It was this kind of belief that Bishop (Peter) Tran Thanh Chung, then still a zealous young Catholic priest, faced in the jungle while ministering to the indigenous people in the late 1950s and ’60s. He was the last to ride horseback, ending a century of spiritual track-making by French-founded missions. The persistent, omnipresent Catholic Church has experience in grafting itself onto other, deep-rooted beliefs. The charitable work and education, and the crusade, continues anew today. A volunteer missionary couple from the USA – once high-ranking, highly paid engineers at Boeing with top secret clearance, who have given up everything to live in a seminary in Kontum – tell Danh of their admiration for the indigenous people’s capacity and potential to believe; if only they could be persuaded to believe in the ‘right’ thing. A priest from Kontum thinks he may have found the very saddle used by Bishop Peter, although no one can be certain. Finally, after much ado and a lengthy deal-making process, aided by amiable, beer-drinking, indigenous nuns, god’s saddle descends on loan from the mountains once again, headed this time on a new trip into the contemporary art world as part of an installation in a performance art exhibition Danh is planning. I realize our trip is the performance and that the saddle is only its symbolic subject.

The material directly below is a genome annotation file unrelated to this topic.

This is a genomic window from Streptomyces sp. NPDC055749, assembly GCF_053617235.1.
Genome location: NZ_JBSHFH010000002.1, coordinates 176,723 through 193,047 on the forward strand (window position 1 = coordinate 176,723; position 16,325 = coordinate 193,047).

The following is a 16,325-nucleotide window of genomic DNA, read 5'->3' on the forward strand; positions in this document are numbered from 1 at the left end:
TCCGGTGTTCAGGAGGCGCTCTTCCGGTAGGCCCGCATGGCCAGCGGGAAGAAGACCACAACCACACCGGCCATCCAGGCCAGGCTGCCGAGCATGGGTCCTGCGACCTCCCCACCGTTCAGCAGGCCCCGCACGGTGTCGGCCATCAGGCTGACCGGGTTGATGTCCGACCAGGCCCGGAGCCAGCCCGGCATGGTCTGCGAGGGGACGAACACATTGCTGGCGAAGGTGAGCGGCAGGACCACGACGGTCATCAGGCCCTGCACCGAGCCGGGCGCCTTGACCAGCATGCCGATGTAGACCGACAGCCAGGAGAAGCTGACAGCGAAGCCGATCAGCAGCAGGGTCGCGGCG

Out here, though, the art world feels like it’s on another planet as Toan jokes that he finds our safari camera harder to operate than catching and skinning a live cobra. (Danh, who has seen him bait one of the deadly snakes with a chicken, which they consumed after it had been killed by the snakebite, assures us he’s speaking from experience.) Eventually we arrive at a cave veiled by a waterfall, which once served as a shelter during aerial bombardments in the 1970s. In the damp semi-dark we are shown rocks bearing markings in memorial of those who died here. The cave was once massive, but sometime back its roof collapsed. Its interior can no longer be penetrated: we face an impasse. Eventually we turn back to the valley, with its path, gardens and troubled beauty. We have been welcome here, but I ask myself how much my presence is symptomatic of a long chain of destructive, if perhaps inevitable, change. And I find myself glad that the cave has sealed itself off and that no words I might write or pictures we could take can ever divulge all of its secrets.